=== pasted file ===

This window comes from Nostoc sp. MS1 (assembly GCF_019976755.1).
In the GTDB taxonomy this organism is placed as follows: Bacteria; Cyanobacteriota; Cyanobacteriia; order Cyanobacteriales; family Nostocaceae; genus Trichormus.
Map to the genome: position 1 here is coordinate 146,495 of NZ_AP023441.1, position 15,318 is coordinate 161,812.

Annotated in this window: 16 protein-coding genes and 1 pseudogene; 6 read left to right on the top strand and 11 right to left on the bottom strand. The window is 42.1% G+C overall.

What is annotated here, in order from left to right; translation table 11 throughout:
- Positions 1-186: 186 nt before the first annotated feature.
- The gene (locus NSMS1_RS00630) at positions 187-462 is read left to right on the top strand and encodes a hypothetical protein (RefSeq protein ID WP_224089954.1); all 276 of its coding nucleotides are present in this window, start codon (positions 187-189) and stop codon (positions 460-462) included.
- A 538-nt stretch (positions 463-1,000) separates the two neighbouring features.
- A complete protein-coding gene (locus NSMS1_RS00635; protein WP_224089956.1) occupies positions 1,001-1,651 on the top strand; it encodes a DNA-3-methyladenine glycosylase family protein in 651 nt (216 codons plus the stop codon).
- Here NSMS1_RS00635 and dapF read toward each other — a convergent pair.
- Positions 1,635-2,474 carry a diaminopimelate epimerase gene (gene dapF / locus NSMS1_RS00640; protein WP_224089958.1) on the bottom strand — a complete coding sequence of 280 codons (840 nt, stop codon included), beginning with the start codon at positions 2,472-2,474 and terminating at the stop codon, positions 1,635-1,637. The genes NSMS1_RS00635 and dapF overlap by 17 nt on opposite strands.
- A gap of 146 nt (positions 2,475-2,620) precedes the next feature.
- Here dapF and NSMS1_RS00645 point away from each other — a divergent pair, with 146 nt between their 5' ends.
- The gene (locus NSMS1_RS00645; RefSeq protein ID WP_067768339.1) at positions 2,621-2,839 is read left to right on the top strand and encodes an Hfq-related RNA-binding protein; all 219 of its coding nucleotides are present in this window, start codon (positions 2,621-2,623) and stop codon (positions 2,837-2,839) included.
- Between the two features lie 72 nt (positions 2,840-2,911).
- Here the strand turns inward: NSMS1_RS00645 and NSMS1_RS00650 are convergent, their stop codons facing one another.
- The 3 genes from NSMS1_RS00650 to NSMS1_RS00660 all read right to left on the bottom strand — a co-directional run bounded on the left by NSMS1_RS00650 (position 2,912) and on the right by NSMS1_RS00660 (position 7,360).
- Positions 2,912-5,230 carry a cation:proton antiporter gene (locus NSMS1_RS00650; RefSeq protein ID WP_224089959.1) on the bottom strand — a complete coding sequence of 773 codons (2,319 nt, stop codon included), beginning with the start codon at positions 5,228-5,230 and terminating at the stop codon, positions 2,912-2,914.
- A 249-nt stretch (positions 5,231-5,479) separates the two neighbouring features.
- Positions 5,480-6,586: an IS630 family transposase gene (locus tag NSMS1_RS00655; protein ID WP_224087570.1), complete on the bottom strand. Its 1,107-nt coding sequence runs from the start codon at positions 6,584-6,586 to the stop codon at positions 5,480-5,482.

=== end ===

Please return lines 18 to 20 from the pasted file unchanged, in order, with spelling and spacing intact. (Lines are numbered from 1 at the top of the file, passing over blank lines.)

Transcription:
- Positions 2,912-5,230 carry a cation:proton antiporter gene (locus NSMS1_RS00650; RefSeq protein ID WP_224089959.1) on the bottom strand — a complete coding sequence of 773 codons (2,319 nt, stop codon included), beginning with the start codon at positions 5,228-5,230 and terminating at the stop codon, positions 2,912-2,914.
- A 249-nt stretch (positions 5,231-5,479) separates the two neighbouring features.
- Positions 5,480-6,586: an IS630 family transposase gene (locus tag NSMS1_RS00655; protein ID WP_224087570.1), complete on the bottom strand. Its 1,107-nt coding sequence runs from the start codon at positions 6,584-6,586 to the stop codon at positions 5,480-5,482.